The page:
William Brewster was 14 when he started chronicling the habitat of birds and wildlife in Cambridge. He went on to document the changing natural landscape of his hometown for more than 50 years from the late 1800s into the 1900s.
Brewster’s work, part of the collection at Harvard’s Ernst Mayr Library of the Museum of Comparative Zoology, represents an important resource in the study of the region’s natural history. One big problem, however, comes with transcribing the volumes of handwritten observations into digital text files that can be accessed and mined online.
A new initiative is underway to use gaming and crowdsourcing to speed the massive task of transcribing such documents, at Harvard and around the world.
The project, funded by a grant from the Institute of Museum and Library Services, enlists video gamers to help correct digital transcripts not easily converted into clean text files. Purposeful Gaming is a collaborative effort among the Missouri Botanical Garden, the Ernst Mayr Library, the New York Botanical Garden at Cornell University, and other members of an archives consortium called the Biodiversity Heritage Library.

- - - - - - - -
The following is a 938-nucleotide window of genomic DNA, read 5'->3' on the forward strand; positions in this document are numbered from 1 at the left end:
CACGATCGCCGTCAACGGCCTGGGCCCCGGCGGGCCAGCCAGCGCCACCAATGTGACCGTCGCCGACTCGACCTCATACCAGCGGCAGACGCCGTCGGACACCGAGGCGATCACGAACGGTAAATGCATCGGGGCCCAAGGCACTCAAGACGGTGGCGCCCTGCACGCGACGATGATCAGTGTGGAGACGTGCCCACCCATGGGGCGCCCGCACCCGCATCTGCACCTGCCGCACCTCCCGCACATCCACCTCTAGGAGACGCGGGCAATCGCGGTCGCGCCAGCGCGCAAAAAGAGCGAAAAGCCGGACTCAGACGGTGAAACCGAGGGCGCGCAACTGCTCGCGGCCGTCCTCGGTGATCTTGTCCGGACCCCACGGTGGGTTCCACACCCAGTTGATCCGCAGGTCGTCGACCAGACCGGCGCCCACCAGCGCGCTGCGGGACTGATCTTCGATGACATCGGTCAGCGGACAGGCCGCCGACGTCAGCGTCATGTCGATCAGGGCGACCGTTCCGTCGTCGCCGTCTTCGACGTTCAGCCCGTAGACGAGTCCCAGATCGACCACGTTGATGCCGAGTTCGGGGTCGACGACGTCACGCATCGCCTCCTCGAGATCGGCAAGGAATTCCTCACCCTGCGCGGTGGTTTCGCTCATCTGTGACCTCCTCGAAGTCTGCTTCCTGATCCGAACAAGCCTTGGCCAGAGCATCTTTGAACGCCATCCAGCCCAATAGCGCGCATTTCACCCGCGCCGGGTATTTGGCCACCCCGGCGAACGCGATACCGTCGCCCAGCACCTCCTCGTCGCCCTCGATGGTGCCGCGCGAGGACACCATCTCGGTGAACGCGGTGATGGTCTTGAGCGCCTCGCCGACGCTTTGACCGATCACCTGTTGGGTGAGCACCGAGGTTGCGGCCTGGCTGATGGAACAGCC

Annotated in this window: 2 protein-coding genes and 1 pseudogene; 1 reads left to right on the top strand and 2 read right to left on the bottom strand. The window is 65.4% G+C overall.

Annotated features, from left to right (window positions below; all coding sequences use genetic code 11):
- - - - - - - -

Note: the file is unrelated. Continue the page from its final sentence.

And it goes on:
“What we hope is that people with an interest in games — but who want to do something useful as well — will find these games to be the perfect answer,” said Ernst Mayr librarian Constance Rinaldo. “People who love beautiful books and are fascinated by early scientific exploration, natural history, and games have an opportunity to help improve discovery of concepts in handwritten notes and other documents that are difficult to automatically transcribe.”
The process under study is an alternative to optical character recognition (OCR), which converts images of text into encoded text files. OCR works well with uniform printed text, but less so with handwritten documents and certain typefaces.
Ernst Mayr was chosen to be a partner in the grant because it was one of the first libraries in the consortium to digitize field notes and diaries. About a dozen volumes of Brewster’s diaries were used to test the effectiveness of the games.
“Running these handwritten notes through optical character recognition is almost useless because it does not pick up the characters, and so it cannot be converted into text files reliably,” said Joseph deVeer, head of technical services in the Museum of Comparative Zoology. “In a nutshell, the Purposeful Gaming project was designed to feed multiple transcriptions through the game where players try to reconcile and determine which version is more accurate.”